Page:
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Last time, we chatted about some flashy showmanship to keep attention while running your games. This time, we’re looking at the bigger picture and talking about the benefits of using supplemental content when building your campaigns.

We are undoubtedly living in the golden age of RPGs. People are not just excited to be playing games; they are excited to write them. Websites like DriveThruRPG and DM’s Guild now allow the average person to sell their content to a large market with a simple administrative process. We have companies like Kobold Press and Green Ronin Press standing as titans with Wizards of the Coast. It is an exciting time to be creating games, and the bright showrunner should capitalize on this creative zeitgeist. I’m going to discuss two different ways that incorporating supplemental RPG content can increase the scope of your audience. First off, we’ll talk about the benefits of running published campaigns from RPG companies, and then we’ll jump to the merits of incorporating content from small creators.

Before I start singing the merits of running published campaigns, let me break down the two main styles of running RPGs for you (just in case!). The first style is running a “homebrew” campaign, which typically means that the GM uses the basic rules of an RPG system (such as monsters and character creation), but they create their setting and follow a unique story path of their own design. The second style is what I’m focusing on in this article, which is running a published campaign. Running a campaign means that the GM purchases a campaign book from a company like Wizards of the Coast or Kobold Press and then runs their players through the adventure as written. Running pre-written campaigns is a wildly popular way to game since it saves a great deal of creative stress for a GM. Published campaigns already come pre-loaded with exciting stories, interesting characters, and a structured world in which your players can thrive. Since so many people are already playing these published campaigns, running them on your show creates an instant link between your production and an invested audience. For the majority of my life, I ran homebrew games exclusively, so when I decided to run my first published campaign, I had no idea where to start. I had picked up Curse of Strahd from Wizards of the Coast, so I ran to the internet and began to search through streamed playthroughs and podcasts furiously. Luckily, I found the podcast Taking Initiative, which proved to be an incredible marriage of the Curse of Strahd module and creative threads inspired by the adventure content. I am certainly not the only one to be in that exact position. Running a published campaign makes your show relatable, helpful, and takes advantage of all the marketing big publishing companies already contribute to their products. So consider these written adventures for your next arc or even spice up your feed with a bonus playthrough and watch those new audiences roll in.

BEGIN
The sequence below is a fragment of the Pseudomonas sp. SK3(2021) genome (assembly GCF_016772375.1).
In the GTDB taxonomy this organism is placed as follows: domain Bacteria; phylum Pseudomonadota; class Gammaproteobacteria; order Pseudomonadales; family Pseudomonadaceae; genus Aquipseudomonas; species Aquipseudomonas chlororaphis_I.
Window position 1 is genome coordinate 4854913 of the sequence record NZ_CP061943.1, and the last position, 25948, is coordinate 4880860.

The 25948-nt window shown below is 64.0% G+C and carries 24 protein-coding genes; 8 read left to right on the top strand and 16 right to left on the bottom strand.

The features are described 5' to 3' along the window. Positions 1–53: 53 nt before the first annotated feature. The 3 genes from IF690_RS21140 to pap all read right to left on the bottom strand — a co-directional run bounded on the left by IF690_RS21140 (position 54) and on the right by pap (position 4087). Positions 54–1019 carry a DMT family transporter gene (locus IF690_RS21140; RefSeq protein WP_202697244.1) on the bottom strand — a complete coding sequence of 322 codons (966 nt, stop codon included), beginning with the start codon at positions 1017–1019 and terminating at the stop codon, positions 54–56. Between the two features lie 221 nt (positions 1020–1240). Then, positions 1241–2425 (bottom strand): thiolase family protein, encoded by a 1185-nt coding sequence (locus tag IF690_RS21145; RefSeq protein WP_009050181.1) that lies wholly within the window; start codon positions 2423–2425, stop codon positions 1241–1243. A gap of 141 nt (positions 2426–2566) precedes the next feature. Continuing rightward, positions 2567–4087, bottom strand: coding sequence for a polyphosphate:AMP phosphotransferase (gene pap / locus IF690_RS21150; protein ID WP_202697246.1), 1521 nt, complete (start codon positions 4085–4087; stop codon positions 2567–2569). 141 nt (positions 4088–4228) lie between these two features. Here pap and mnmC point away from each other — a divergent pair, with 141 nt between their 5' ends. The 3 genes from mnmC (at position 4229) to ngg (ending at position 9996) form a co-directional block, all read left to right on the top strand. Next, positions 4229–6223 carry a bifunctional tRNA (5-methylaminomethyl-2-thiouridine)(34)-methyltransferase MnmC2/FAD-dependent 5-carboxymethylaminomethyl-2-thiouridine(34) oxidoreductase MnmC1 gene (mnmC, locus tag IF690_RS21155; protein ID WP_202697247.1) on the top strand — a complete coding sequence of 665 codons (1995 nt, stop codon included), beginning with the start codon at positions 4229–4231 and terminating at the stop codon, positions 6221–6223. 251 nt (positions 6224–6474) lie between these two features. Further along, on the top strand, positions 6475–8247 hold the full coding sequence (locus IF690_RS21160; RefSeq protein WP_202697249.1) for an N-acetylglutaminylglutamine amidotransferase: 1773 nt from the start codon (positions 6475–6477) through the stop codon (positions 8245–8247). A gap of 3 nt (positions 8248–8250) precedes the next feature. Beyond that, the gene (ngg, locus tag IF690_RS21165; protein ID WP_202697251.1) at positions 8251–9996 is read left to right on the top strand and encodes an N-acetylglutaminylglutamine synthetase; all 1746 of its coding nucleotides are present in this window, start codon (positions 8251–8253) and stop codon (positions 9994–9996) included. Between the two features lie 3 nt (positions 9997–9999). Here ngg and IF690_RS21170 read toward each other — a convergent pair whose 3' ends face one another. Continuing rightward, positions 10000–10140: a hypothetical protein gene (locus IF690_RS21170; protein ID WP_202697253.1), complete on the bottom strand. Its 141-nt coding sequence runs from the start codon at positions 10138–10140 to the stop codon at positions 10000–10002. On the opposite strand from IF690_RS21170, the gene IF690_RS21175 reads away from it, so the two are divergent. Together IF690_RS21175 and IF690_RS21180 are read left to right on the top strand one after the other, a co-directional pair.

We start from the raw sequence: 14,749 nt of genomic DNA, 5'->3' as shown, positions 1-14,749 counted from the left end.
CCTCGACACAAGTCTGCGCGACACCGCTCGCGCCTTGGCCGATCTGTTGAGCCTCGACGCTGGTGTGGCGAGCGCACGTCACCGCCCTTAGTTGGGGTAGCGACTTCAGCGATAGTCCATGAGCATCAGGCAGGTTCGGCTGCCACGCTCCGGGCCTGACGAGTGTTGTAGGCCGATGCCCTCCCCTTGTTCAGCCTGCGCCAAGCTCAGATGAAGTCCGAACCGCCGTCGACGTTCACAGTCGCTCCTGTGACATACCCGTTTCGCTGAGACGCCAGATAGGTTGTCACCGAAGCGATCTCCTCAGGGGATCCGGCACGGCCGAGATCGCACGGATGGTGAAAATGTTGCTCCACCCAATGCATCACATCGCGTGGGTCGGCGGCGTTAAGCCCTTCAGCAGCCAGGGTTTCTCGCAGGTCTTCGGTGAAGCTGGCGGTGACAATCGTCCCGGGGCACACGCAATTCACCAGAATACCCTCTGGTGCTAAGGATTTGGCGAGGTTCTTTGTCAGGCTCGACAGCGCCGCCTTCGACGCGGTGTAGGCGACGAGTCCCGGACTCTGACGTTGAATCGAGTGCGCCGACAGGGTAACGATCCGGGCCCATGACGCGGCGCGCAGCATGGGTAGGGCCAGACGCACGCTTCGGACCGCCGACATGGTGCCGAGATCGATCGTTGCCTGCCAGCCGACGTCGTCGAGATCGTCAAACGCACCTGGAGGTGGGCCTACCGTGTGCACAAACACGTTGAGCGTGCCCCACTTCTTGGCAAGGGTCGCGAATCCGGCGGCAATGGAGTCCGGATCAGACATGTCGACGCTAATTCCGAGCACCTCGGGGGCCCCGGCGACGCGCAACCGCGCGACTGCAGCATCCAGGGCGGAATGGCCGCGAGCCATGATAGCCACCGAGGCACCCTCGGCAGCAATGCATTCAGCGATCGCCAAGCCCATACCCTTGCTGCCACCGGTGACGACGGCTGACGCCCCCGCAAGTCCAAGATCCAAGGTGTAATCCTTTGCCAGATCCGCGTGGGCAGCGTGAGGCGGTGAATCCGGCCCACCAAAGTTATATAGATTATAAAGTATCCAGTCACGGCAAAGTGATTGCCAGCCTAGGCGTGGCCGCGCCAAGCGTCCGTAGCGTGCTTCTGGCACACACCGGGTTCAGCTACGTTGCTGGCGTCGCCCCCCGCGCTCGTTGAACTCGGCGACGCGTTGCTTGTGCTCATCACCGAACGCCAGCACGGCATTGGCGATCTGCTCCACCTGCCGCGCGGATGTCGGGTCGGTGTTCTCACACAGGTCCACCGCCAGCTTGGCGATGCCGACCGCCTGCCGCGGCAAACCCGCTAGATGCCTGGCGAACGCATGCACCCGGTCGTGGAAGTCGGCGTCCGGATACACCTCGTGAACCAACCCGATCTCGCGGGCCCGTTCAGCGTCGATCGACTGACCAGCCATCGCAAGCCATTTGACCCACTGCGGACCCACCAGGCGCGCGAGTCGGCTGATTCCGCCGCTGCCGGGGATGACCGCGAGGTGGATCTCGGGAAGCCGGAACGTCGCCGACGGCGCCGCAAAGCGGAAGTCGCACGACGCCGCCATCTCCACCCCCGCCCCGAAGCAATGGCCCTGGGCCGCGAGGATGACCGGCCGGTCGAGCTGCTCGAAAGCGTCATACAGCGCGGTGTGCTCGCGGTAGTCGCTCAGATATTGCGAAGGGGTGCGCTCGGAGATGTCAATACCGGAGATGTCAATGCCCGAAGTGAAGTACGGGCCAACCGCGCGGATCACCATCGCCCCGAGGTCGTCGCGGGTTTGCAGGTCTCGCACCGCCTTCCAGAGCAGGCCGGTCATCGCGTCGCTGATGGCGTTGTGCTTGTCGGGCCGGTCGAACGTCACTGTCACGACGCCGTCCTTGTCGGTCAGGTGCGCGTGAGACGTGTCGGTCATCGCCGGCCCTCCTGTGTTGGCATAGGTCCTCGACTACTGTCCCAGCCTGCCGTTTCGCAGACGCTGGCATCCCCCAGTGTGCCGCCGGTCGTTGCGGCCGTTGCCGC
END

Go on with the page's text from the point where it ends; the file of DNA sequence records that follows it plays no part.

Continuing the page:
The other side of the coin would be incorporating content from small creators. Rather than buying and running the giant source and campaign books, you choose to include smaller pieces of content published online by individual creators. The vast majority of this content is either cheap or free, and you can find a wealth of short modules, monster stat blocks, magical items, and additional class features posted by individuals. But what is the benefit of incorporating this content from lesser-known folks you ask? While running published campaigns appeals to a broad market, integrating the content of small creators works like a grass-roots campaign. Running a short module by an individual creator is likely to attract the attention of the creator. Lifting the work of these writers creates an atmosphere of gratitude and taps into the benefits of “phoning a friend,” which I chatted about a couple of articles ago. By championing these smaller creations, your show instantly gains an atmosphere of inclusivity and becomes interesting because of the uniqueness of your content. When employing this strategy however, you must declare loudly and proudly which new piece of content you are using (and always always always give credit to the creator!). All of us content creators are hungry to grow our audience, and allying yourself with like-minded individuals always yields benefits.

In summation, there is a veritable dragon’s hoard of RPG material out there ready to plug and play in your shows. Gamers are creating all over the place, and folding their work into your games makes both parties stronger for it. So get out there and take your supplements! Whether you run full campaigns or use quirky trinket tables, the bulk of your audience will thank you for it.

See you next time, adventurers.

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Greetings travelers! And welcome to Beyond the Audience where we take a look at tips and tricks for building an RPG show that is loved by both your players and the larger audience beyond your table.

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